Oklahoma is in the international spotlight after a lethal injection went wrong. People around the world are taking sides, calling Clayton Lockett's death everything from karma to inhumane.
The state was set to execute Lockett Tuesday using a new lethal injection drug combination.
The Department of Corrections said Lockett's vein failed during the execution, preventing some of the drugs from entering his system properly. The DOC said the prisoner ultimately died of a massive heart attack.
Lockett's body was brought to Tulsa for an autopsy but is now being moved to Dallas, where the medical examiner there will provide an independent report.
Wednesday Governor Fallin ordered a review of the state's execution protocols by a state agency. Depending on the findings, death penalty opponents say the Supreme Court could step in.
Tess Maune was the only Tulsa TV Reporter allowed to watch the execution. She said six minutes after Lockett was declared unconscious, the inmate spoke, shook uncontrollably and even lifted his head and upper body off the execution table.
Nearly 45 minutes after the first drug was administered, Lockett died.
But we don't want the news of his death to drown out the story Stephanie Neiman, the woman who was murdered at the hands of Clayton Lockett.
Former Perry Police Chief, Fred LeValley said, "What people need to remember is, we've got a young girl, approximately 18 years old, had her whole life ahead of her and it ended."
In June of ‘99, Stephanie had just graduated from Perry High School. Her parents say she was excited about heading off to college and her pride and joy was her pickup.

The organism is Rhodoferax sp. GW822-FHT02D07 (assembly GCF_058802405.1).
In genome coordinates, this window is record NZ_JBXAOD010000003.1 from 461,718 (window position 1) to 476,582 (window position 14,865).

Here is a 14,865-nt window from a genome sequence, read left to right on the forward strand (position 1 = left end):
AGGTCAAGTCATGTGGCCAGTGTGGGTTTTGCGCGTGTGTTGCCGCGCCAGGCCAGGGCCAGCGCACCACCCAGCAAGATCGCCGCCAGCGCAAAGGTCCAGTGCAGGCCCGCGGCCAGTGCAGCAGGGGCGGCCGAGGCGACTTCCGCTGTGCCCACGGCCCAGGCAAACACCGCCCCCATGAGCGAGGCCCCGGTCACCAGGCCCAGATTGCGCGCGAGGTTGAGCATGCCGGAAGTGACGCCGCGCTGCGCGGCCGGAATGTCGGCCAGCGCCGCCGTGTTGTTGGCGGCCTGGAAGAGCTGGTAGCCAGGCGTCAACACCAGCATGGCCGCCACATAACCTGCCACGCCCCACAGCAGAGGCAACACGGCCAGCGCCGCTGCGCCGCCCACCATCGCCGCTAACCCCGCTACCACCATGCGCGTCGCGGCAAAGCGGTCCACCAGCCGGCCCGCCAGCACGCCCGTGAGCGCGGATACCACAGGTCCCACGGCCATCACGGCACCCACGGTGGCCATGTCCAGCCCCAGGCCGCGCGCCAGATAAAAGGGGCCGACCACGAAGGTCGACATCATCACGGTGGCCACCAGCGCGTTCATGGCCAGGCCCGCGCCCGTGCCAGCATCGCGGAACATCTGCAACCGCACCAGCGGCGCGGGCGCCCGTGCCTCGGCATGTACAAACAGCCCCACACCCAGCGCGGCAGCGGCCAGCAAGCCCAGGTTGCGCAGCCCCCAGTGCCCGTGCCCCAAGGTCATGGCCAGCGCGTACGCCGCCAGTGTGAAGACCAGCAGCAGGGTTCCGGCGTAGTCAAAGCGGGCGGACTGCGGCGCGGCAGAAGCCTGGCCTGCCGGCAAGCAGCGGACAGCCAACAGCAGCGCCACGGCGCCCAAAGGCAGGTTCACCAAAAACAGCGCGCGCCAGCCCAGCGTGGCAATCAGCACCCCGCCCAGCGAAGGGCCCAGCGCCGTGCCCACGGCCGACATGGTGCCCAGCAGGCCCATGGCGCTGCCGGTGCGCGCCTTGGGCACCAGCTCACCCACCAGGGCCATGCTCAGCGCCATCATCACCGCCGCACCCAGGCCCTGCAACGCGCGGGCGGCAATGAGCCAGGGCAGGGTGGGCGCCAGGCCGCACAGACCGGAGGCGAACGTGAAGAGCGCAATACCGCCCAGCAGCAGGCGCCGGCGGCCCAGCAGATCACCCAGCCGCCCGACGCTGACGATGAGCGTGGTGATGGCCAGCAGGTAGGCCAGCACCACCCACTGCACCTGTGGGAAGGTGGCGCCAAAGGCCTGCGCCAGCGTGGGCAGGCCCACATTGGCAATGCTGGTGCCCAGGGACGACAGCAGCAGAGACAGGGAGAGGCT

The night she was murdered, Stephanie and two of her friends were headed to a party, where they were ambushed by three men, the ring leader being Lockett.
Stephanie was beaten and bound, then put in her truck and driven to a field where Lockett shot her twice. Lockett ordered his accomplice to bury Stephanie alive, despite hearing her cries from the shallow grave.
He later said he killed her because she told him she was going to call police.
Former Perry Police Chief, Fred LeValley never got that call. Instead, he was there the day Stephanie's body was found.
"I'm a Christian person with a lot of compassion, but knowing the case and knowing the fear and the torment and the pain that he put her through, I felt very little compassion," he said.
In a statement, Stephanie's parents told the court, "Clayton Lockett not only murdered Stephanie, but is also responsible for the part of us that died along with her."
"I feel compassion for his family, I feel compassion for her family, but I felt no remorse for him last night," LeValley said.
Lockett's stepmother, LaDonna Hollis, said she hopes his death helps bring Stephanie's family some closure, but wants the state to test the new lethal injection cocktail before the next execution.
"I know it was to put it him to death, but not to torture him. He did a bad thing, we recognize that. He recognized that, we all did. But, it's a constitutional wrong, that's what we are fighting against," Hollis said.
Fallin has ordered an independent review, which could eventually change the Department of Corrections' protocols.